2012 Draft: Shadowing the Sickels’ Mock DraftBy
Every year over at Minor League Ball, John Sickels hosts a community mock draft. I acted as the Yankees mock scouting director way back in 2007 and while that was fun, it was incredibly time consuming. For the last few years I’ve just shadowed their mock draft, meaning I’ve gone back after the fact to look at who I would taken with each of the Yankees’ selection. This isn’t any kind of serious analysis or projection, it’s just for fun.
They used to do the first five rounds but have since knocked it down to three for what I assume are time-related reasons. Seriously, it sucks up the entire afternoon. The mock was conducted yesterday, so here are the links — first, sandwich, second, third — and here are my selections…
First Round (#30 overall)
Mock Draft: RHP Shane Watson, California HS
My Pick: 3B Carson Kelly, Oregon HS
Kelly is a big personal fave and I reached for him based on consensus rankings and the mock draft — he went 57th overall to the Reds. I really like him though. Here’s my write-up. Watson is one of the better prep pitchers in the class and a true back-half of the first round talent. He’ll sit anywhere from 90-96 with the fastball and can snap off nasty curveball every so often. Like most high schoolers, he’s working on a changeup and you’re dreaming on him adding velocity as he fills out. It’s worth noting that the Yankees have been connected to Florida HS SS Addison Russell in various mock drafts and he was still on the board for this pick.
Second Round (#89 overall)
Mock Draft: C Dane Phillips, Oklahoma City University
My Pick: RHP Duane Underwood, Georgia HS
This is the compensation pick the Yankees received after failing to sign second rounder Sam Stafford last season and I feel like I got a steal. Underwood’s a borderline first round talent and there’s a chance he’ll go in the back-half of the first round next week, so nabbing him nearly 100 picks in is a coup in my eyes. Between him and Kelly, I feel like I’ve got two top 30-35 talents. I wrote Underwood up last week, so check that out for more info. Phillips has climbed up draft boards as the spring has progressed because he’s crushing weak competition, though his ability to remain behind the plate is uncertain. A team would really have to believe in the glove to take him this high. Here’s my write-up on Phillips.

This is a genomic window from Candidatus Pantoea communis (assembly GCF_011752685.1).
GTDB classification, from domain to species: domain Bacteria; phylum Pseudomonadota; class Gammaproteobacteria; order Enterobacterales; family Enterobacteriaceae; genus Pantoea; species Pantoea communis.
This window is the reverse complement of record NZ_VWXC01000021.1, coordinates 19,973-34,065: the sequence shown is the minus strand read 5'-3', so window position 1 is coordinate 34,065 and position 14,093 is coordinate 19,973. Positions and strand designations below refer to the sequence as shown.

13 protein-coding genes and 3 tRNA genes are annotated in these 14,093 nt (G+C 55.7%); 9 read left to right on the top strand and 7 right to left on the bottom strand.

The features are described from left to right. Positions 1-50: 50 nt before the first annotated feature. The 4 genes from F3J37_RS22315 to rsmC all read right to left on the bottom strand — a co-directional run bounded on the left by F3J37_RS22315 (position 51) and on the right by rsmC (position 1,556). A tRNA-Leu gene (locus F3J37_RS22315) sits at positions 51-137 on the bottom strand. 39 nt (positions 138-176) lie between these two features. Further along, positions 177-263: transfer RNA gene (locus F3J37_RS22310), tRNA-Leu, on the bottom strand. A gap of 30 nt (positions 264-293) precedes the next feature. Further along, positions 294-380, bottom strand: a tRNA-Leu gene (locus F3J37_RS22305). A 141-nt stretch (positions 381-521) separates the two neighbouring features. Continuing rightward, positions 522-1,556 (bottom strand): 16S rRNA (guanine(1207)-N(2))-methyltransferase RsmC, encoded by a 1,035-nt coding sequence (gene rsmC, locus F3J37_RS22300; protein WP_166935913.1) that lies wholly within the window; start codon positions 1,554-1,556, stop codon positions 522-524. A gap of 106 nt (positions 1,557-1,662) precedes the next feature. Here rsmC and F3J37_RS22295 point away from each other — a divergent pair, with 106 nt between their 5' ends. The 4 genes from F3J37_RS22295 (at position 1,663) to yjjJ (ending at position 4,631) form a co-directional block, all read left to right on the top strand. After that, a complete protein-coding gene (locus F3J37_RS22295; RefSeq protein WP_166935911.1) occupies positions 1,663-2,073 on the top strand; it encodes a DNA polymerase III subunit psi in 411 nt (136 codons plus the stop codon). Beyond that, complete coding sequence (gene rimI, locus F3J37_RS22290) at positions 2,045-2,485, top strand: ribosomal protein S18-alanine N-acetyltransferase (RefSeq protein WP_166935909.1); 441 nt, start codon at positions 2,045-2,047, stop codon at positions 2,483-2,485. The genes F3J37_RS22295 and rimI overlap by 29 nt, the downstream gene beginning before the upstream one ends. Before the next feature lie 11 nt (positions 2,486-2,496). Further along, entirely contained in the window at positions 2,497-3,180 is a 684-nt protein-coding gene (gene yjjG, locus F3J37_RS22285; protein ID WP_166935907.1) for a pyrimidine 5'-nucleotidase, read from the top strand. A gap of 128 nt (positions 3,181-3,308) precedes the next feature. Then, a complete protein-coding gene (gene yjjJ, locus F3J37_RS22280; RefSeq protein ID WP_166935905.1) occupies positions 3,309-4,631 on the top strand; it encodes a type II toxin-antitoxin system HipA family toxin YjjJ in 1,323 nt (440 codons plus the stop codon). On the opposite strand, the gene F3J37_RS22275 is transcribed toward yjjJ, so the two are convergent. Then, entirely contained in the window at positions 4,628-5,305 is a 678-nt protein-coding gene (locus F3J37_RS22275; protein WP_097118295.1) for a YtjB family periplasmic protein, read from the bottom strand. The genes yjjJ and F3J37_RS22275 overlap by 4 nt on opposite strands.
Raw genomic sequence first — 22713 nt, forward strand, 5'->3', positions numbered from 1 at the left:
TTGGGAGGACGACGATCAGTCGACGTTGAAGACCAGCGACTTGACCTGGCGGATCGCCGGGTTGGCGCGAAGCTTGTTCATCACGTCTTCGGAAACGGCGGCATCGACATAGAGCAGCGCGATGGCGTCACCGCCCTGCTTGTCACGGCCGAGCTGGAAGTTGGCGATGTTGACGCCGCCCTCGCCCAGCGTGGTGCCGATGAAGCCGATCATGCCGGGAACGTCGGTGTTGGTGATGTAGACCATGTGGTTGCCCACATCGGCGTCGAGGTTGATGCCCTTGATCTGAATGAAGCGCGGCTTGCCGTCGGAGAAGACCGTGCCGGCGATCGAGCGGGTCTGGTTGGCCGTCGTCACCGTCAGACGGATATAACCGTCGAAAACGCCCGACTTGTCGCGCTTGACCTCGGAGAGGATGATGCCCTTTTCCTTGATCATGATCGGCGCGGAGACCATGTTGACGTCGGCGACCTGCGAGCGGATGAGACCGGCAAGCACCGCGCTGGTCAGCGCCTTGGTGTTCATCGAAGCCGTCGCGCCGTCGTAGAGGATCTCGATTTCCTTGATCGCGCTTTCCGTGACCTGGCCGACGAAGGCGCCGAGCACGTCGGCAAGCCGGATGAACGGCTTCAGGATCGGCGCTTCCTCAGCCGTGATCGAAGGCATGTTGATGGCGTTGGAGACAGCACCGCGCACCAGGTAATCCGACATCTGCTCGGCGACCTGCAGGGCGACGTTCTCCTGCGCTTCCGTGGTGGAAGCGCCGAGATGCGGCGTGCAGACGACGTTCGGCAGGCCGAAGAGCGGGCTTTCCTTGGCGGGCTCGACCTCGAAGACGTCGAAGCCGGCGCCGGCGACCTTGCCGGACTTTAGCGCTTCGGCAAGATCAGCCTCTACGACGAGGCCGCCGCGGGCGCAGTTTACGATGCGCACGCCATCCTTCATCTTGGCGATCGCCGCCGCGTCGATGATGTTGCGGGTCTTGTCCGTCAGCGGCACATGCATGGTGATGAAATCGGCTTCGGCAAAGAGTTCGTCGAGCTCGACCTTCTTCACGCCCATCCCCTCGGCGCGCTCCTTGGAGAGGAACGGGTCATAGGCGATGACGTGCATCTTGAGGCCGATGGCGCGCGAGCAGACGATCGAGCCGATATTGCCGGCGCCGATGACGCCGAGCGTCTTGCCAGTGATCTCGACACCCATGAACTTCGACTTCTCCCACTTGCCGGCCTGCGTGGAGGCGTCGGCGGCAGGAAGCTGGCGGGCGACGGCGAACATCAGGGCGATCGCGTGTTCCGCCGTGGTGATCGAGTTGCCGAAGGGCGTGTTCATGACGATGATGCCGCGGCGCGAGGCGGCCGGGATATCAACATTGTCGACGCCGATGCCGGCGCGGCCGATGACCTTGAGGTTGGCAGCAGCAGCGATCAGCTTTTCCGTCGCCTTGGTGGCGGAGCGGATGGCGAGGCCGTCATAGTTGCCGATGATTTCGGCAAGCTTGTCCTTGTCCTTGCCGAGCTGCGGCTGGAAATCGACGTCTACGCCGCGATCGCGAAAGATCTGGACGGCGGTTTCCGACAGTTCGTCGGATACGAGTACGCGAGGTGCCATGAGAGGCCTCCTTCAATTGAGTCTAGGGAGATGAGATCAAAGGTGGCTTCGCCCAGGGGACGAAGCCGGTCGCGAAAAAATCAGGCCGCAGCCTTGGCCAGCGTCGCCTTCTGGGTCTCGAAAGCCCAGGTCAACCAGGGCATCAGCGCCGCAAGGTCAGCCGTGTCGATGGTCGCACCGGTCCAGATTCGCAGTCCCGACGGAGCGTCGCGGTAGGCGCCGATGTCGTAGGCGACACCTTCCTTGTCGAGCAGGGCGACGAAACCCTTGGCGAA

Second Round (#94 overall)
Mock Draft: OF Preston Beck, UT-Arlington
My Pick: LHP Alex Young, Illinois HS
Although the franchise’s history is littered with quality left-handers, the Yankees have done a pretty poor job of carrying on the tradition in recent years. Young has already shown three pitches — low-90s fastball, curveball, changeup — and has lots of room to grow in his 6-foot-3, 190 lb. frame. He has a strong commitment to TCU and is expected to be a tough sign, but with more than $500k in slot money to work with, I’m not going down without a fight. Young is the kind of kid that will come out of school in three years as a first round pick, assuming his coach doesn’t shred his arm first. Beck’s a solid selection; a corner outfielder with a strong left-handed bat and defensive skills. He had hip surgery last summer and there is some question about his power potential, so he’s a ‘tweener risk.
Third Round (#124 overall)
Mock Draft: Young
My Pick: RHP Zack Quintana, Nevada HS
Well, I jumped the gun on Young a bit. I like him though and didn’t want to miss out, plus we’re talking about a difference of $130k in slot money. Anyway, Quintana is an undersized kid that runs his fastball up to 95 with a power breaking ball and a changeup that is advanced for a high schooler. He strikes me as very undervalued because of his size (5-foot-11, 180 lbs. or so) in a draft class that is light on quality prep arms. I also considered Tennessee HS SS A.J. Simcox with this pick, a true shortstop who has grown up around the game because his father has coached at Tennessee for nearly two decades. He’s raw but has exciting power-speed potential.
* * *
I’m a high school prospect guy as you can tell. I’ve always felt that getting players under professional instruction as soon as possible is the best thing for their development because bad habits are easy to develop in college, where winning is the priority. Not development and growth. Had the mock draft continued for another round or two, I probably would have looked for a college relief arm or two to not only balance things out, but to also save some draft pool money to use elsewhere and perhaps get decent value relative to round.